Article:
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Tue Mar 22, 2022, 10:26 AM

'I don't know how we'll survive': the farmers facing ruin in Maine's 'forever chemicals' crisis

Songbird Farm’s 17 acres (7 hectares) hold sandy loam fields, three greenhouses and cutover woods that comprise an idyllic setting near Maine’s central coast. The small organic operation carved out a niche growing heirloom grains, tomatoes, sweet garlic, cantaloupe and other products that were sold to organic food stores or as part of a community-supported agriculture program, where people pay to receive boxes of locally grown produce.

Farmers Johanna Davis and Adam Nordell bought Songbird in 2014. By 2021 the young family with their three-year-old son were hitting their stride, Nordell said.

But disaster struck in December. The couple learned the farm’s previous owner had decades earlier used PFAS-tainted sewage sludge, or “biosolids”, as fertilizer on Songbird’s fields. Testing revealed their soil, drinking water, irrigation water, crops, chickens and blood were contaminated with high levels of the toxic chemicals.

The couple quickly recalled products, alerted customers, suspended their operation and have been left deeply fearful for their financial and physical wellbeing.

“This has flipped everything about our lives on its head,” Nordell said. “We haven’t done a blood test on our kid yet and that’s the most terrifying part. It’s fucking devastating.”

https://www.theguardian.com/environment/2022/mar/22/i-dont-know-how-well-survive-the-farmers-facing-ruin-in-americas-forever-chemicals-crisis

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Reply 'I don't know how we'll survive': the farmers facing ruin in Maine's 'forever chemicals' crisis (Original post)
Jilly_in_VA Mar 2022 OP
mn9driver Mar 2022 #1
LT Barclay Mar 2022 #3
Jilly_in_VA Mar 2022 #2

Response to Jilly_in_VA (Original post)

Tue Mar 22, 2022, 12:26 PM

1. I remember as a very young kid going with my dad to pick up sludge for our vegetable garden.

That would have been around 1962. We moved from that house just a couple years after that, but it sounds like that stuff was loaded with PFAs (this was Cleveland) and they are probably still there where our 60 year old garden was. It was very common back then.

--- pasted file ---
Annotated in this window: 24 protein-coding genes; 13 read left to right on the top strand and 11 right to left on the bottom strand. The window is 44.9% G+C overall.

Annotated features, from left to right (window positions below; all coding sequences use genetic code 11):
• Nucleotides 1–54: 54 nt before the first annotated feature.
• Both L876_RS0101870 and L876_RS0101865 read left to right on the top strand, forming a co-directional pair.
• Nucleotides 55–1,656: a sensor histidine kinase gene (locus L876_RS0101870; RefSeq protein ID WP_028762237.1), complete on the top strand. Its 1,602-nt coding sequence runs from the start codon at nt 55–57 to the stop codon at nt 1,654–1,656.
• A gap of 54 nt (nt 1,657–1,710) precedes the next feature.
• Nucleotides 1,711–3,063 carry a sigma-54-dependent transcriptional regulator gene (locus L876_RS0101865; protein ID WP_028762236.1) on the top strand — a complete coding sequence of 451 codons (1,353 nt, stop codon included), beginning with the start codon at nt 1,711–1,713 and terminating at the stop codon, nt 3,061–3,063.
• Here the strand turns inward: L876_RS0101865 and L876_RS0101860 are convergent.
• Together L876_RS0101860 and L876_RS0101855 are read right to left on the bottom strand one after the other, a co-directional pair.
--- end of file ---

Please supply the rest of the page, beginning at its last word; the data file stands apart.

In Maine today, one thing that no one seems to be proposing is to ban the industrial discharge of these chemicals into the sewage system in the first place. I can’t pour motor oil down my drains, so why can these businesses contaminate sewage sludge with toxic, forever chemicals? I don’t get it.

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Response to mn9driver (Reply #1)

Tue Mar 22, 2022, 09:52 PM

3. Its kind of interesting to me because this was the research area of my master's thesis...

finding ways to predict the degradation rate of xenobiotics in wastewater. We even measured sorption to the biosolids.
Sounds like someone didn't do their homework.
I guess that's a long way of saying that someone should have known, but the way it is done gives everyone plausible deniability.
The movie Dark Waters is another deep dive into the problems in West Virginia due to Teflon.

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Response to Jilly_in_VA (Original post)

Tue Mar 22, 2022, 01:52 PM

2. In Madison, WI

everyone in our neighborhood used Milorganite on their lawns. It was made from sludge from the Milwaukee sewage system and smelled like it. Now I wonder about that neighborhood. Several of the kids I grew up with have died of cancer as adults.

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